I alwyas enjoy reading and learhing from Susan Davis, PT of JoyCareOnsite.com. In the following article, "“Dear Diary” - A Practical Method to Manage Your Dog’s Care Plan" (hyperlinked), Davis helps owners gain confidence in being an active participant in their dog's treatment process. These articles originally appeared on DawgBusiness.com. by Susan E. Davis, PT “pull in for a helpful refuel!”
A care plan diary can take on many formats, but the best one is that which helps you manage and optimize your dog’s health. It’s one of the greatest gifts we can give our them!
It’s all about guiding and empowering you to help your dog avoid injury, provide practical solutions and achieve rapid restoration of health and function!You’ve probably figured me out by now, that is, if you’ve read some of my articles or book. I have an obsession with helping dog owners gain knowledge and empower them to be proactive in their dog’s health care. It must be the force behind what inevitably connected me to your blog author, Jana Rade and a host of others such as Dr. Patrick Mahaney, Carol Bryant, etc. It’s a trait shared by many physical therapists: that desire to help patients take an active role in their treatment. We want you to be successful in achieving your goals. When I transitioned from human to veterinary care, I quickly realized that now I would have two patients per case: the dog and their owner! So much for getting away from people--people are still attached to dogs! But that’s part of the challenge and excitement. There are exceptions such as a client who called me recently. She expressed financial woes and the inability to afford weekly PT sessions. I replied: “no problem, I can come for just one session and teach you a home program to carry out with your dog!” I knew there was trouble when she exclaimed, “well I don’t know…. How much time is that going to take me every day? I may be too busy!” But most of my clients are eager to learn any and all methods to help their dogs through the recovery and rehabilitation process. A tool I often recommend is a hand-written diary or computer spreadsheet of information, to organize the care plan and document various daily factors. Degenerative Myelopathy which had recently worsened and advanced into the forelimbs. In both cases the owners were frantic with worry and needed a practical way to organize the management of daily care. I set the clients up with a structured diary in Excel spreadsheet format. They entered the data throughout the day, then we reviewed it each time I came for PT. They also printed it out to take to their veterinarian for follow-up visits. Having personally experienced acute illness involving hospitalization with my dachshund Penelope, I relate to dog owner anxiety, worry and stress. I find the diary an effective tool to provide a measure of control and help cope with the enormity of the situation. Here are some sample data points to track:
- List of care activities: such as exercises, walks, sensory stimulation, wound care, dressing changes, medication administration, etc.
- Dog’s response and mood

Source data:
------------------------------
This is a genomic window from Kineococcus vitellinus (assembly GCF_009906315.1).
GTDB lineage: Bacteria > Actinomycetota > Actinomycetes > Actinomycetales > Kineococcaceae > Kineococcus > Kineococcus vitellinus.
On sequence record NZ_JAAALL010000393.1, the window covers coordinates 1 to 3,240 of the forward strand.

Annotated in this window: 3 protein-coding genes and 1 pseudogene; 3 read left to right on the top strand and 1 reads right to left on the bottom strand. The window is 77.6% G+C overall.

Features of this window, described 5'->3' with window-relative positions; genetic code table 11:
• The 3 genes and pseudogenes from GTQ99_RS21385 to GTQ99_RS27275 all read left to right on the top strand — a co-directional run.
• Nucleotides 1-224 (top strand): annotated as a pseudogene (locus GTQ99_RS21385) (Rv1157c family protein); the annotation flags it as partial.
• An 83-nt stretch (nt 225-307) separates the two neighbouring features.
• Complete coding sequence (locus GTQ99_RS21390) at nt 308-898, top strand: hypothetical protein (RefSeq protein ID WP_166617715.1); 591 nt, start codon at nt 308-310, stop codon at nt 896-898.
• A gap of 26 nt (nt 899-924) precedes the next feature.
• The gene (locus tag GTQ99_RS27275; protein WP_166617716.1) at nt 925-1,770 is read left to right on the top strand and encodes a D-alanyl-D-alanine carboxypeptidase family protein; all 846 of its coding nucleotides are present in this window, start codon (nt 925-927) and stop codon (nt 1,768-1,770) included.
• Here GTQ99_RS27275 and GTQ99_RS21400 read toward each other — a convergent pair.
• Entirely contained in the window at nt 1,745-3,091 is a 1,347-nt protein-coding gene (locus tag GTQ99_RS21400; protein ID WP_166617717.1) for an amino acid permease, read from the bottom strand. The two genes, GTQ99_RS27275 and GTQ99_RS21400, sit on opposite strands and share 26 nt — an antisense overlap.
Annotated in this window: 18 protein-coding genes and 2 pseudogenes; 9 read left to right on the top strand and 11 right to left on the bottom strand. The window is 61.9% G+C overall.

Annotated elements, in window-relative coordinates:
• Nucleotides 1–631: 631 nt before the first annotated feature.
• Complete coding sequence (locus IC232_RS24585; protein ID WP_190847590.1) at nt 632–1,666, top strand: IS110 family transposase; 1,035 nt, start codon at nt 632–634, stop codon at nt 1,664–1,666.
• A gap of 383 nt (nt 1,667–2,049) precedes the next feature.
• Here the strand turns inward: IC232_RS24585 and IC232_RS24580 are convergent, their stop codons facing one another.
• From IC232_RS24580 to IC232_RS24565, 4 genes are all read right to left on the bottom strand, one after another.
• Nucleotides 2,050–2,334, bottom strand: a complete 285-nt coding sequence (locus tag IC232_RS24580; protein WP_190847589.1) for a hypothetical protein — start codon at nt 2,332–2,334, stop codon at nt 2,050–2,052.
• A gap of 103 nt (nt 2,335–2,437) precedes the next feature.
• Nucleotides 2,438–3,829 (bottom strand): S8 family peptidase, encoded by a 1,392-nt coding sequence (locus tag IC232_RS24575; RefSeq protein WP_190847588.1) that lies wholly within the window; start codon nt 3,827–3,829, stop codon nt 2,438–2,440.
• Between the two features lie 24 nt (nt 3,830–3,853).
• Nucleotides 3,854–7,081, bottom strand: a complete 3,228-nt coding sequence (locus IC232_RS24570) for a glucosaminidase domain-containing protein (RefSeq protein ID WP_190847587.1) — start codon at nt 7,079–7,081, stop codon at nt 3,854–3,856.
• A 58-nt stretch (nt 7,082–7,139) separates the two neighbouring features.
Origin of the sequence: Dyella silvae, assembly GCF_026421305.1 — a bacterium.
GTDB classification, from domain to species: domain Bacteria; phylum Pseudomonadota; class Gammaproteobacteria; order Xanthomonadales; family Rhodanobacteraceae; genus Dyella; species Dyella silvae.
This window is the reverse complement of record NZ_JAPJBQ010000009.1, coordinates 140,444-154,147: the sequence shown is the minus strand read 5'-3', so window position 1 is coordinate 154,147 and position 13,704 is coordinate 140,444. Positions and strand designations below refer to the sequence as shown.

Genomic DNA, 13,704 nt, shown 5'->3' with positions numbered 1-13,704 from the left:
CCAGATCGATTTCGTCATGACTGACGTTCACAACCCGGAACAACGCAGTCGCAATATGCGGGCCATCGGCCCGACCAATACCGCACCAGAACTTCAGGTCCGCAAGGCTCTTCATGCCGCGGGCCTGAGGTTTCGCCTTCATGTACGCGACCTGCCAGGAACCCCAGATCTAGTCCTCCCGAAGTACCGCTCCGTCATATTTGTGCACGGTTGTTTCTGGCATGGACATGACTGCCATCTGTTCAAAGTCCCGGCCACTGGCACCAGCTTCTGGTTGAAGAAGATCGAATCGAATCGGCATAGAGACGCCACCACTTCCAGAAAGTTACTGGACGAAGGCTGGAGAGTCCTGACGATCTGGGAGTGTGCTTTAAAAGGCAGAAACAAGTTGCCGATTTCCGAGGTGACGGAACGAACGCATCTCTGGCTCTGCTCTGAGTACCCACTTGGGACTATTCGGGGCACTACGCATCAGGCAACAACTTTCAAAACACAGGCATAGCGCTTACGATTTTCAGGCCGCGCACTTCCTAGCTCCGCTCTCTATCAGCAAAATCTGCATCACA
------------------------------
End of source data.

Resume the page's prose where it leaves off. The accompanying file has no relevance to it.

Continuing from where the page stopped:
- Bowel/bladder status
- Eating: amount and type of food
- Drinking: intake of water
- Miscellaneous events of the day such as family visits, outings
- Trends: every few days make an entry of any trends, patterns or correlations that you find
Maccabbee Schoenberg Care Plan and Daily Diary
|Date||Weather||Walk/AM 1||Walk/AM 2||Exercises||Stim||Walk/Aft||Exercises||Appetite||Stim||Walk/PM||Response||Mood||Misc|
|7/14/2014||Humid, Rain||10 min up hill||done 11:00am||5 min wi PT||PT||Normal||play||short||moderate assist of 1-2||depressed||PT wi S Davis||NS Vet Tech pf|
|7/1/6/2014||Humid, Hot||10 min flat||5 min in yard||done noon||done||5 min in yard||skipped||Good||music||8 min in neighborhood||hind quarter sling||fatigued|
|7/17/2014||Warm||10 min||6 min||noon||yes||5 min in yard||3:00p,||Good||patterning||10 min in neighborhood||better||happy||parents visited||rode in car|
|18-Jul||Warm, Windy||6 min yard||8 min street||1:00pm||done||10 min wi PT||3:00p,||Good||brushing||10 min in park||no sling needed||excited, anxious||PT wi Sue Davis|
|7/20/2014||Stormy||none||none||10:00 AM||playing wi ball||8 min street||raining||Good||music||12 min street||a bit limpy||a little painful but willing|
Trends: does better in the evening tolerating longer walks
Editor's note: I had been using a diary (well, I call it a chart) for years. First for Jasmine, and now for Cookie. I find that to be an indispensable tool. I like using colored fields and symbols for an easy at-a-glance overview of trends.
***Susan E. Davis (Sue) is a licensed Physical Therapist with over 30 years of practice in the human field, who transitioned into the animal world after taking courses at the UT Canine Rehabilitation program. She is located in Red Bank, New Jersey. She has been providing PT services to dogs and other animals through her entity Joycare Onsite, LLC in pet’s homes and in vet clinics since 2008. She also provides pro bono services at the Monmouth County SPCA in Eatontown, NJ. Sue is the proud “dog mommy” to Penelope, a miniature Dachshund with “attitude”. For more information see her website www.joycareonsite.com , or follow on Twitter @animalPTsue. Sue is also the author of a fantastic book on physical therapy, Physical Therapy And Rehabilitation For Animals: A Guide For The Consumer. Physical therapy can do so many great things for your dog. Understanding all the possibilities physical therapy can offer will change your dog's life. This book definitely belongs on the shelf of every dog lover.